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Could this be the perfect private luxury liner? Even in the rarefied world of superyachts, the modest Manhattan 60 from Sunseeker impresses, reports DAVID LOCKWOOD

Sunseeker Manhattan 60

To paraphrase Mark Twain: reports of the death of conspicuous consumption are greatly exaggerated. Enter Rozelle Bay if you dare. Once an industrial backwater of Sydney Harbour, it is now the hot new address for the world's wealthiest boat owners. Sparkling white craft rise and fall like ivory keys on a Steinway & Sons piano, lifting the Sydney Superyacht Marina to new heights - full capacity this summer, in fact - for the first time since it opened for the 2000 Olympics.

But it's not so much about numbers - the Superyacht Marina has berths for 24 glorious big boats and numerous other smaller craft - as size that matters here. To my left, the stunning 60m superyacht Vive la Vie from German yard Lurssen Yachts boasts glass bridges suspended in woven steel grills, a glass elevator with an illuminated sculpture, and a custom pink girl's bedroom among its lofty accommodation.

Closer to hand calls Ilonka, the 45m superyacht owned by supermarket magnate Frank Lowy. Its six staterooms have en suites bedecked in Rajasthan marble, the obligatory spa for doing sundowners, and a helipad in case friends need to fly in when she's touring, say, the Great Barrier Reef. There's even more of a buzz on James Packer's new toy, the 46m Italian-made Leopard dubbed Z with triple engines and waterjets for maximum velocity. Her crew are taking on foam boxes packed with crustaceans and, before long, she departs in a flurry of foam and spray to anchor off Point Piper for lunch. Talk about shelling out.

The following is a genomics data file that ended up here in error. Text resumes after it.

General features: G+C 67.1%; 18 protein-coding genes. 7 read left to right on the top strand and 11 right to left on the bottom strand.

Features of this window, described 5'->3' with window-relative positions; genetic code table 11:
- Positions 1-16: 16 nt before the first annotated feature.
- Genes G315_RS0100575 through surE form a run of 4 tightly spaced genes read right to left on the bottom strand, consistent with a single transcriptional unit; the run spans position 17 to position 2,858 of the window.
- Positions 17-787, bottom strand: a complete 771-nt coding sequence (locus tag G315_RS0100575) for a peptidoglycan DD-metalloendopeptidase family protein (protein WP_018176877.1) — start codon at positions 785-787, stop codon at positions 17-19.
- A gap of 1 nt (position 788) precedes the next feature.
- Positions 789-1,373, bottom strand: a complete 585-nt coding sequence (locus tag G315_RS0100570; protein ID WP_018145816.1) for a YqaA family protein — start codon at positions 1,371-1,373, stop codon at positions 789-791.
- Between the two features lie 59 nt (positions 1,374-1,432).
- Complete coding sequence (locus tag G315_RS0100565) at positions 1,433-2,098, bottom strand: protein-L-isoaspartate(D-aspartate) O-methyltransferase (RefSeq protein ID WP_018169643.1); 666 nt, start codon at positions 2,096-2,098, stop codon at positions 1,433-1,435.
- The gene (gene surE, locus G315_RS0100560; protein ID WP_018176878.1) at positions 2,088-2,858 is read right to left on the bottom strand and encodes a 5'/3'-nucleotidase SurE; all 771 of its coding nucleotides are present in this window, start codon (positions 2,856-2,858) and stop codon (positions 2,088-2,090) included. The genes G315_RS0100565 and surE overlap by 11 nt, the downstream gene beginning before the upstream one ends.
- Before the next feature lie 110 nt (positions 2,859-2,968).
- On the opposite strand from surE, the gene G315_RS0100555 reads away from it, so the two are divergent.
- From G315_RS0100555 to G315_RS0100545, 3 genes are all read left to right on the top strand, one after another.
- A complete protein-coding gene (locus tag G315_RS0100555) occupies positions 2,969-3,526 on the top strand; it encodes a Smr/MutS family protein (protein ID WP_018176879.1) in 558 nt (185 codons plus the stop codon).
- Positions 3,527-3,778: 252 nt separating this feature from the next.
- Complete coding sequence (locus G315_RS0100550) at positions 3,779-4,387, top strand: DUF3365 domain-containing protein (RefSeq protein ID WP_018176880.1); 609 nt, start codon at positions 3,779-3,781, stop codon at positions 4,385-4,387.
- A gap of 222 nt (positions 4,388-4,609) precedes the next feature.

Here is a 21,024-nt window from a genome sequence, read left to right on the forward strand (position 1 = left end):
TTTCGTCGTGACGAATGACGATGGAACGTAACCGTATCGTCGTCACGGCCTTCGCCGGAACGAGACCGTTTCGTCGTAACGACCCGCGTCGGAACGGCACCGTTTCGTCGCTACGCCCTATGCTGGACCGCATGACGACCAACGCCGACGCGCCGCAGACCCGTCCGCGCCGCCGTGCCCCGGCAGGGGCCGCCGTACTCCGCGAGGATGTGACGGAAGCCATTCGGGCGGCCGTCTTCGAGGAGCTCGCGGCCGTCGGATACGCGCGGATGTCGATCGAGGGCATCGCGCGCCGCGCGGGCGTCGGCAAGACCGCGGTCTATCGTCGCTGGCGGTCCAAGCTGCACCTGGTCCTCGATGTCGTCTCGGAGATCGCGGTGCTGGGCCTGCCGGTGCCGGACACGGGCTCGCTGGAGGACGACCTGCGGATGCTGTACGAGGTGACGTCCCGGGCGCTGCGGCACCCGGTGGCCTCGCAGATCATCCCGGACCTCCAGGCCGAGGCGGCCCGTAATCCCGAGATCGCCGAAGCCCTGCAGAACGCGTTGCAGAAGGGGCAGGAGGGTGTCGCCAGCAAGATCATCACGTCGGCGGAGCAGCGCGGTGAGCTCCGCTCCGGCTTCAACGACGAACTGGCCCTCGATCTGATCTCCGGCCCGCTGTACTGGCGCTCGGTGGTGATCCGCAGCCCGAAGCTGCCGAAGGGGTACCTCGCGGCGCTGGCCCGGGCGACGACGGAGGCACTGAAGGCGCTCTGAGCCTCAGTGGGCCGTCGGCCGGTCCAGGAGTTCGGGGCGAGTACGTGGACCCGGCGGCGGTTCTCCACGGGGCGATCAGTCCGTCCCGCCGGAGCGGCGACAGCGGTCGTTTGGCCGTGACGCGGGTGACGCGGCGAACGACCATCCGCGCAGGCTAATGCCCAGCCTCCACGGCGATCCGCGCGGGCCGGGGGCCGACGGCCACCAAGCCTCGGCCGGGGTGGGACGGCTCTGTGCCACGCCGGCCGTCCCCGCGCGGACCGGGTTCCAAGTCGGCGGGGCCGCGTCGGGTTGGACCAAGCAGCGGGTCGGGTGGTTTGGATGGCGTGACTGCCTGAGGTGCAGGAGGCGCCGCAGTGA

The boarding pass I'm left holding hails from the modest Sunseeker Manhattan 60 docked at the end of the 'T' arm. Yet far from being overshadowed, this is the little apple of a Sydney couple's eye. Owing nothing to her lofty neighbours in terms of luxury, she comes with a multi-million-dollar price tag, designer interior tweaked to suit your tastes, and performance that is entirely commensurate with the UK yard's reputation for providing driving pleasure.

With the MANs roaring or rather, purring astern, you won't want to relinquish the helm. And with great sight lines and responsive rudders, we drive the Manhattan 60 as though a luxury motorcar, arcing around Sydney Harbour with an air of confidence that only money can buy.




The largest privately owned boatbuilder in the world, Sunseeker is a giant among the production boat world. The yard employs some 2500 staff, builds boats to 46 metres in a new ex-Naval facility, and isn't one to rest on its laurels. Although released some five years back, and subsequently awarded UK Motor Boat of the Year Awards 2008, the Manhattan 60 returns after a nip, tuck, and face lift as a much smarter boat.

Gone are the pokey portholes and introspective accommodation. In their place are elliptical panorama windows that frame the views and remind the owners in their stateroom that they are indeed afloat. Other new additions include a boot for better fender storage than baskets or bow lockers, crew quarters with more headroom and comforts, and an interior that mirrors the yard's bigger yachts, with square-edged joinery in keeping with cutting-edge Euro interior design.

Indeed, unlike most production yards that start small and go big, Sunseeker is very much your superyacht builder these days. As such, big-boat thinking, engineering and suitably tried-and-tested systems are handed down the line. Otherwise, volume is everything. Together, the Manhattan 60 is more of a little big boat than the big little boat. Certainly, with the new windows, the full-beam stateroom reminds of a 70, 80 or 90-footer.




With a blue hull and contemporary, sweeping deck mouldings, the Sunseeker looks fast standing still. But these boats have always stood out from the crowd, not only by way of style and dimensions, but due to the sheer number of them laying claim to our waterfront. Harbours, bays, anchorages, islands and coastal passageways from the Med' to Melbourne have for many years played host to the luxury private liners, throwing open their marina arms and offering mooring lines at short notice.